Indias growth-inequality predicament

Written by rajesh shukla | Updated: Nov 24 2013, 00:31am hrs
Across the world, concerns are being voiced about rising inequality and how severely it can damage the social fabric of a nation.

In the Indian context, concerns have been eloquently articulated by some of the very well-noted economists who fear that the governments fixation on growth prevents it from effectively addressing the problem of rising inequality and its structure. While no one refutes the claim that some benefits accruing from the economic reform growth have trickled down, a consequence of which is the millions who have been uplifted above the poverty line, the bone of contention is that a certain privileged section of society has received a disproportionate share of the benefits accruing from the growth process which has translated to rising vertical as well as horizontal inequalities.

Economic growth can translate to either an increase or decrease in inequality; if inequality does rise, it implies that a certain section of society is receiving a disproportionate share of total benefits accruing from growth. On the other hand, if inequality falls, it implies that the benefits are percolating to the economically-deprived sections of society. As with poverty, a number of studies on inequality, based on NSS consumption expenditure data, have been carried out in the post-reform period with mixed results. It is interesting to note that the so-called poorest state in the country, Orissa, has shown the steepest decline in poverty ratio24.6 percentage points between 2004-05 and 2011-12 (table 1).

Other states where the decline in poverty ratio is significant include Andhra Pradesh, Bihar, Maharashtra and Uttarakhand. Interestingly, in all these states, rural poverty declined at a much faster pace than urban poverty. Relatively high economic growth in some of the BIMARU states (Bihar, Madhya Pradesh, Rajasthan and Uttar Pradesh) and Orissa has led to a significant dent on overall poverty.

This is much pronounced in rural areas of all major states other than Kerala, where urban areas witnessed a higher reduction in poverty estimates. It is quite plausible that benefits of long-term high growth, especially in the low-income states where the benefits of growth percolate to the economically-backward rural sections, can be easily envisioned.

This reveals the dichotomy between monthly per capita consumption expenditure (MPCE), growth and the corresponding poverty reduction, which leads us to the issue of the distribution of households near the poverty line. In other words, if households are heavily distributed near the poverty line, even a small increase in MPCE can lead to a disproportionately large reduction in poverty. For example, in the states of Orissa, Bihar and Maharashtra, MPCE in rural areas grew at 11.5%, 11.8% and 13.5% per annum, respectively, and the corresponding reduction in poverty in the states stood at 25.1%, 21.6% and 23.7%, respectively. The difference in the poverty reduction figures is because, in Orissa, households are concentrated around the poverty line, unlike in Maharashtra. The other limitations being that a fall in MPCE, which lowers households into abject poverty, has no effect on the index.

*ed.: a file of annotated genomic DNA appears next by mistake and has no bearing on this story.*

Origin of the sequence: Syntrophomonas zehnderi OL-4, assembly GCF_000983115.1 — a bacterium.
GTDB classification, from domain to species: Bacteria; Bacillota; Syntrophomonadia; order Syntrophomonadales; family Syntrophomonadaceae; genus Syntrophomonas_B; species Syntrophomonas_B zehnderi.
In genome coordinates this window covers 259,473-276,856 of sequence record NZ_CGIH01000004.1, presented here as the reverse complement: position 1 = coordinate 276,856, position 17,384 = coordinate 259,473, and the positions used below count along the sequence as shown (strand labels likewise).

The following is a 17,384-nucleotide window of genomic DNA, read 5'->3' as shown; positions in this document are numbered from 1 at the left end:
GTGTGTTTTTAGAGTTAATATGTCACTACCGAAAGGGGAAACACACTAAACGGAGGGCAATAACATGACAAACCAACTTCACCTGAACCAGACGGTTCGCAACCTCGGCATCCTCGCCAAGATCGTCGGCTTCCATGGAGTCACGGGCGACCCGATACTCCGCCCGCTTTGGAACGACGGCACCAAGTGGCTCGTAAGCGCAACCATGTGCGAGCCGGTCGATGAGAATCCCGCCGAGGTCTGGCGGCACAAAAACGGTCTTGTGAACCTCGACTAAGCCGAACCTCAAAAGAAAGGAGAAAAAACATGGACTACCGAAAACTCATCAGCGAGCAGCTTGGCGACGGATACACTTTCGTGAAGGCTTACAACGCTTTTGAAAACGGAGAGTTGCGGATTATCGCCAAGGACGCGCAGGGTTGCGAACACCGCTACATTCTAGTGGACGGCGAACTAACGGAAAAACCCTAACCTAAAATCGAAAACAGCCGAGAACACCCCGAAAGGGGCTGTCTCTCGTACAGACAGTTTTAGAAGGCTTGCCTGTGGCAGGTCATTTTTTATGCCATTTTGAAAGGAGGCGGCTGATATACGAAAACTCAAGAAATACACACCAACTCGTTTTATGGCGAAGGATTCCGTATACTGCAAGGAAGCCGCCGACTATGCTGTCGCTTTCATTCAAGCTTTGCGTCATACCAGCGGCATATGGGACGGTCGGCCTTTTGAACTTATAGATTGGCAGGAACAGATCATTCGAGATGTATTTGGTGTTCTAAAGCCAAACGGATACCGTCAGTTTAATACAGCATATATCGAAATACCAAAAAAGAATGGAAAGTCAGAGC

In an attempt to examine the impact of growth on poverty alone, the reduction in poverty is decomposed into two components: (1) a growth component and (2) a distribution component. While the growth component reflects the increase in per capita expenditure, the distribution component captures any change that may have taken place in the distribution of per capita expenditure.

While the Gini coefficient is the most commonly used inequality measure, this article focuses on the General Entropy (GE) class of inequality measures. The parameter in GE(a) represents the weight given to distances between incomes at different parts of the income distribution. For lower values of (a), GE is more sensitive to changes in the lower tail of the distribution, while for higher values of (a), GE is more sensitive to changes that affect the upper tail (Litchfield, 1999). A value of 0 gives more weight to distances between incomes in the lower tail.

For the purpose of current analysis, the author has estimated GE(0). GE(a) can be easily decomposed into between group inequality and within group inequality (Litchfield, 1999).